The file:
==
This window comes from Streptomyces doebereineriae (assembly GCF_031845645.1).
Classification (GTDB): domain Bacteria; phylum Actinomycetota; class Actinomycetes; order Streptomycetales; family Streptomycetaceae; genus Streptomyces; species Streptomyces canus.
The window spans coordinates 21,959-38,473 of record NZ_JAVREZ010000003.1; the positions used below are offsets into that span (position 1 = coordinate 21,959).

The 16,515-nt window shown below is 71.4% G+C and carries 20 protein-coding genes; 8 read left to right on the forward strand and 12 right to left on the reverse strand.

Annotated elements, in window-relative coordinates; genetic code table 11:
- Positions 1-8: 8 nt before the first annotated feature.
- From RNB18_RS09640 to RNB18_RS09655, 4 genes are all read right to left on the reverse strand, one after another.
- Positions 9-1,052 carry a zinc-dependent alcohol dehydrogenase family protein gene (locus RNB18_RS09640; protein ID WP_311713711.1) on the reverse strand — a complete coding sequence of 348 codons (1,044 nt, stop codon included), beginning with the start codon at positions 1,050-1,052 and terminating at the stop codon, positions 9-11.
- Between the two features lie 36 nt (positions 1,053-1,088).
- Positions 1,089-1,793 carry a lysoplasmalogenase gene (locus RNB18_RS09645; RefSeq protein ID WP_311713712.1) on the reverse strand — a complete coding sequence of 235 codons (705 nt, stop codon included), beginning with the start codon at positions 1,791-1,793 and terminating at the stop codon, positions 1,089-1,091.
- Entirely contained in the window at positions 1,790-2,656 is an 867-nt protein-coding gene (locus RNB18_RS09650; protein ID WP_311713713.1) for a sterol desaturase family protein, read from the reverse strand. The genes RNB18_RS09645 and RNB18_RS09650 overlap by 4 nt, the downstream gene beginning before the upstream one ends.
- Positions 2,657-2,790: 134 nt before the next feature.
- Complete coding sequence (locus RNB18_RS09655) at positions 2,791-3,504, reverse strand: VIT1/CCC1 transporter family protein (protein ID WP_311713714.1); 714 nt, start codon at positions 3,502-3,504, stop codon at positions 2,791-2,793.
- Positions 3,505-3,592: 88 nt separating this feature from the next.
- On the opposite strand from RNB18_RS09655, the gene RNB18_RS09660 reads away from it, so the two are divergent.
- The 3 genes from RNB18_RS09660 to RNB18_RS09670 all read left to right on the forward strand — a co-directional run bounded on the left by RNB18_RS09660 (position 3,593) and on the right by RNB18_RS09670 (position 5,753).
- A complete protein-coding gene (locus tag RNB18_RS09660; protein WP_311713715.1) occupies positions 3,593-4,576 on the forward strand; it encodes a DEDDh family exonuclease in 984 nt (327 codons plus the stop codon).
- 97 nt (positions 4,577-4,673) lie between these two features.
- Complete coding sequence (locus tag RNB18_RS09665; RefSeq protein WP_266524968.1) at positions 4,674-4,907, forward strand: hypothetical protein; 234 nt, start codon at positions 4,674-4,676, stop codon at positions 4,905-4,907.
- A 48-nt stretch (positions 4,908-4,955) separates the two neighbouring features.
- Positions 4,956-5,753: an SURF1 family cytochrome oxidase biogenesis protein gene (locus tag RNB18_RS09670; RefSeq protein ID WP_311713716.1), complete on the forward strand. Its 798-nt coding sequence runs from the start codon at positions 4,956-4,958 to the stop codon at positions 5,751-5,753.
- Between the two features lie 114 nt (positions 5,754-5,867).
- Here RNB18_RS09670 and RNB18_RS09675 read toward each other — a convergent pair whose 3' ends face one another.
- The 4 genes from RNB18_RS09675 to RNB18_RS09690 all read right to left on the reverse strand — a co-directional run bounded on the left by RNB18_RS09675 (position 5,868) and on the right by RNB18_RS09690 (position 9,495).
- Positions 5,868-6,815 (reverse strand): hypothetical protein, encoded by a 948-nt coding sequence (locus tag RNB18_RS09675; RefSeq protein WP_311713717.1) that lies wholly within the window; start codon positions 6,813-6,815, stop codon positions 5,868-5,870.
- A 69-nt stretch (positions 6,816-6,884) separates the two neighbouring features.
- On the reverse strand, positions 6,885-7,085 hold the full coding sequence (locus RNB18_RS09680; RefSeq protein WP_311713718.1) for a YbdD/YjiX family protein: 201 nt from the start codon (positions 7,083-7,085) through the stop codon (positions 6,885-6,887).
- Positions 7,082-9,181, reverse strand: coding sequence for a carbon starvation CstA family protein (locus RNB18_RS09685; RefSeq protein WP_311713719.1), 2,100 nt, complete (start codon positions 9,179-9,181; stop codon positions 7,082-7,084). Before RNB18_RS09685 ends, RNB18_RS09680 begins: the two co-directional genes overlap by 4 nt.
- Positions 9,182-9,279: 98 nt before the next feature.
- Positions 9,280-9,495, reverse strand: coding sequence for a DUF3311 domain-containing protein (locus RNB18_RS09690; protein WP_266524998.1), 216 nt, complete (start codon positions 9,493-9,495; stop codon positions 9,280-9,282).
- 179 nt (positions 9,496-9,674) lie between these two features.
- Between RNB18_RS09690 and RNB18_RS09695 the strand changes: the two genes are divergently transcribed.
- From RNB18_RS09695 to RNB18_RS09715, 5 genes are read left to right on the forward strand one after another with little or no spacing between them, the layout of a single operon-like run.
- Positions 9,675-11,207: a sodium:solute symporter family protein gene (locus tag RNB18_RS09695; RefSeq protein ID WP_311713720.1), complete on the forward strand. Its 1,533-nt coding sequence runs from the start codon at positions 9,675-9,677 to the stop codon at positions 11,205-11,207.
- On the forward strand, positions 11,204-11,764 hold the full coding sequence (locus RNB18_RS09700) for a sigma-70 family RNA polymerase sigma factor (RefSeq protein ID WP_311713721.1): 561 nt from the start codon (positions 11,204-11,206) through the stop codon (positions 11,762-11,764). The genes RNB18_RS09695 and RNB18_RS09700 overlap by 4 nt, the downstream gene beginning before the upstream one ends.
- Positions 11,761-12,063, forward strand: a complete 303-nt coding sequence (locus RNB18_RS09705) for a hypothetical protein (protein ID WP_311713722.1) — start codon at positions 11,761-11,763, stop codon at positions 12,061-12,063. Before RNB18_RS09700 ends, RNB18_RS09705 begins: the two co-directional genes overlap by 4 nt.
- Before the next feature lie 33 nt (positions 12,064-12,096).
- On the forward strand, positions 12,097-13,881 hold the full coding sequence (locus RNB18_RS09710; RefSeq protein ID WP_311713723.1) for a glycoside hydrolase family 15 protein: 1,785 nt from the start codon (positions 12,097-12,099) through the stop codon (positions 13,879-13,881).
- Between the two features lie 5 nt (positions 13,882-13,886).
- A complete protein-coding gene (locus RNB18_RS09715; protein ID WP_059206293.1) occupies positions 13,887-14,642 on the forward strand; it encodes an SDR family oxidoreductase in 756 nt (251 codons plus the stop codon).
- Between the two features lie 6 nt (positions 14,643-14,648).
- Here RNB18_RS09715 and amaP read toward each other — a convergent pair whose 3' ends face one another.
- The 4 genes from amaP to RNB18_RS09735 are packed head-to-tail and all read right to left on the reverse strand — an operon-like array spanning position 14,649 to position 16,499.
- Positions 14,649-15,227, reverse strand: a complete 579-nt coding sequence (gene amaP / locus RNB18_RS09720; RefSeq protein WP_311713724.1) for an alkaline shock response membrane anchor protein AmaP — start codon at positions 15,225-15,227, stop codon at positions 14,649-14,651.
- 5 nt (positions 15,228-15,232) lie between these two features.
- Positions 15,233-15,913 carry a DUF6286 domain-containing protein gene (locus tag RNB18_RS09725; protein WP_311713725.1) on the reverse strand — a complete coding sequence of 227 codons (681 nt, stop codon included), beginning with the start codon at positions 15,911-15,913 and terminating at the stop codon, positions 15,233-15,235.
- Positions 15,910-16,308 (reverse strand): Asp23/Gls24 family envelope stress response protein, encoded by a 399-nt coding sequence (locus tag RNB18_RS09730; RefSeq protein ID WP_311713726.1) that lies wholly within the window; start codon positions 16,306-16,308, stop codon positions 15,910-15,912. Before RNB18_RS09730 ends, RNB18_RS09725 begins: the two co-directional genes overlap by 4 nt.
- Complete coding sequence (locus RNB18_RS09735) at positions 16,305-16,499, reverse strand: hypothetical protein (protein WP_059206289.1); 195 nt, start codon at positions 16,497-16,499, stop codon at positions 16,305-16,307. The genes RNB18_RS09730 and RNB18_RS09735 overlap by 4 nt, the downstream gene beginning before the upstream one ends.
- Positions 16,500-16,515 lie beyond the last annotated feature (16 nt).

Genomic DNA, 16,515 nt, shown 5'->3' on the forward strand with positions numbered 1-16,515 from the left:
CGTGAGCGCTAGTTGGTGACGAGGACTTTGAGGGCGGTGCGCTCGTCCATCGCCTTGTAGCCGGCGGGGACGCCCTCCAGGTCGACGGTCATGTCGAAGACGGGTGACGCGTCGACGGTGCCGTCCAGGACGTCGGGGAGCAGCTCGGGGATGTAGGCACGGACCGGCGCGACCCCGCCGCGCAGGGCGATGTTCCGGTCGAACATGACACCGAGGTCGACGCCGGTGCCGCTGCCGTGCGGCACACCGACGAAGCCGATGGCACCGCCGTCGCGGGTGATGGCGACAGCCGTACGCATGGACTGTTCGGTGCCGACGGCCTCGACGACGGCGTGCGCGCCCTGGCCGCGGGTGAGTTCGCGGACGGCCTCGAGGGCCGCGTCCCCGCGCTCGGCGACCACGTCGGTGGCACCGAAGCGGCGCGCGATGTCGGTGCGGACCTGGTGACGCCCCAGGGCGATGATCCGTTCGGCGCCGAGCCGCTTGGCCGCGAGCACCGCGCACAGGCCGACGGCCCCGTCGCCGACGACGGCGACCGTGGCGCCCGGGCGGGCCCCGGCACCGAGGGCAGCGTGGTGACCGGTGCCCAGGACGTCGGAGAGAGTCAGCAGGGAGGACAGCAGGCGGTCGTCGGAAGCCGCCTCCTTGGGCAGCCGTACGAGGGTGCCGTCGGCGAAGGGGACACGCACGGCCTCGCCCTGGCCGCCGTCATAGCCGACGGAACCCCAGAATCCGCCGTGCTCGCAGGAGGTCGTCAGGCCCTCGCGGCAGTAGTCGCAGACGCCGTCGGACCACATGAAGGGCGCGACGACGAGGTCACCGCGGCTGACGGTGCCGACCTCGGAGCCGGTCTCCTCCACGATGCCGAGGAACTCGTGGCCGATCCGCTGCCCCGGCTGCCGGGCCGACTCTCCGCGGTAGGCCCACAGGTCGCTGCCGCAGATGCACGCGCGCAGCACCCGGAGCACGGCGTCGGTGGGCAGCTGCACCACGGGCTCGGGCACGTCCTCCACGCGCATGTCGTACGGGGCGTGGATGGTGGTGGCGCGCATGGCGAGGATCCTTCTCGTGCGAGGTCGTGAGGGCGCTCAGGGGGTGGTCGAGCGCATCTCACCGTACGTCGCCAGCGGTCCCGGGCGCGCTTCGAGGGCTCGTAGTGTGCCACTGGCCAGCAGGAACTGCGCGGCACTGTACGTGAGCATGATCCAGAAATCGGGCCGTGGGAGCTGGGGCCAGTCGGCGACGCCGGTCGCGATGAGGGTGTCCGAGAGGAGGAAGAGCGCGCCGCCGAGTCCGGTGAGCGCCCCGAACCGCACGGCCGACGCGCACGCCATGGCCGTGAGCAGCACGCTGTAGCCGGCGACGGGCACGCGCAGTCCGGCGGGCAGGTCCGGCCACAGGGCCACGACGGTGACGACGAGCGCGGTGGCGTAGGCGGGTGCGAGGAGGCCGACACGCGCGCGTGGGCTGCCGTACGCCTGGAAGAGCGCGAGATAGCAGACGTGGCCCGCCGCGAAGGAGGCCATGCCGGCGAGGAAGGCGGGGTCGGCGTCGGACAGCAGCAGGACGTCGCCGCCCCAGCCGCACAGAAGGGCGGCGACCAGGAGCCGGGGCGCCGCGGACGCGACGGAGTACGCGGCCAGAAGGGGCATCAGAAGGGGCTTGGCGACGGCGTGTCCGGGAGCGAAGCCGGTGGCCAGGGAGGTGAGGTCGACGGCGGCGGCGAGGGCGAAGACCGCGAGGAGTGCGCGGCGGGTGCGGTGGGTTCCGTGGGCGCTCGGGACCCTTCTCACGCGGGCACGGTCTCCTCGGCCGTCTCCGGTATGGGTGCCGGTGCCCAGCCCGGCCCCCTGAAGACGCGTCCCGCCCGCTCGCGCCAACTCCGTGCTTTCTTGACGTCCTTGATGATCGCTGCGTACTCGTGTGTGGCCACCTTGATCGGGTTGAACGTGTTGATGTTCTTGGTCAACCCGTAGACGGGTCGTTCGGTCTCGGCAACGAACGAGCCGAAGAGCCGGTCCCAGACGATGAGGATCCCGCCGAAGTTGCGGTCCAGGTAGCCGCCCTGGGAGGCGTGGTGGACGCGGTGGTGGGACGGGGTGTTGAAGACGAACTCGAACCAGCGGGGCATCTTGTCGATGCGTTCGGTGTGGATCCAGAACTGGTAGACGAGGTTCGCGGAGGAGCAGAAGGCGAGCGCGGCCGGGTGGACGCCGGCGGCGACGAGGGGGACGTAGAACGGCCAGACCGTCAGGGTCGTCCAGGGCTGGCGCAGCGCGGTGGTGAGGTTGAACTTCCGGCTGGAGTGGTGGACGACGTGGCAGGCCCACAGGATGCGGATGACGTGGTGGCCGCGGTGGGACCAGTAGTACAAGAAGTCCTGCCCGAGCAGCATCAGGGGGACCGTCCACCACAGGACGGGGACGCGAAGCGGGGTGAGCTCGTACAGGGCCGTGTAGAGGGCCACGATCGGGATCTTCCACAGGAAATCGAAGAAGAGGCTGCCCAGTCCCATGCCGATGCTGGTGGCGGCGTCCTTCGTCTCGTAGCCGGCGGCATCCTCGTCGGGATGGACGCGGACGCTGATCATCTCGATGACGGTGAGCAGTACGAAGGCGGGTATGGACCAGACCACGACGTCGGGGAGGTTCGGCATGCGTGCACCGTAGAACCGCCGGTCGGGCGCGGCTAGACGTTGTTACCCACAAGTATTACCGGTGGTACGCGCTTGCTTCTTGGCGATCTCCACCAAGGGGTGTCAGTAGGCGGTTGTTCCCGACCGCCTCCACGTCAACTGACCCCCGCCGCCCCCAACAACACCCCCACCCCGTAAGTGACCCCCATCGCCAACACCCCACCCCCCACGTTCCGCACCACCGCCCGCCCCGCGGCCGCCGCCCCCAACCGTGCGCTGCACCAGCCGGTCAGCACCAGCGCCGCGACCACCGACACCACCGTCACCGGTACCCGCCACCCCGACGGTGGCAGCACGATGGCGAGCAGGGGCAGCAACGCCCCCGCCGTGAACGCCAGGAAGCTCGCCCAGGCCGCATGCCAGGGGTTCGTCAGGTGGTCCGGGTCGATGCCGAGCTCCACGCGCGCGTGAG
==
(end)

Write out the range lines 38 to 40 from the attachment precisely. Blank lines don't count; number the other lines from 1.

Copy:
- On the forward strand, positions 12,097-13,881 hold the full coding sequence (locus RNB18_RS09710; RefSeq protein ID WP_311713723.1) for a glycoside hydrolase family 15 protein: 1,785 nt from the start codon (positions 12,097-12,099) through the stop codon (positions 13,879-13,881).
- Between the two features lie 5 nt (positions 13,882-13,886).
- A complete protein-coding gene (locus RNB18_RS09715; protein ID WP_059206293.1) occupies positions 13,887-14,642 on the forward strand; it encodes an SDR family oxidoreductase in 756 nt (251 codons plus the stop codon).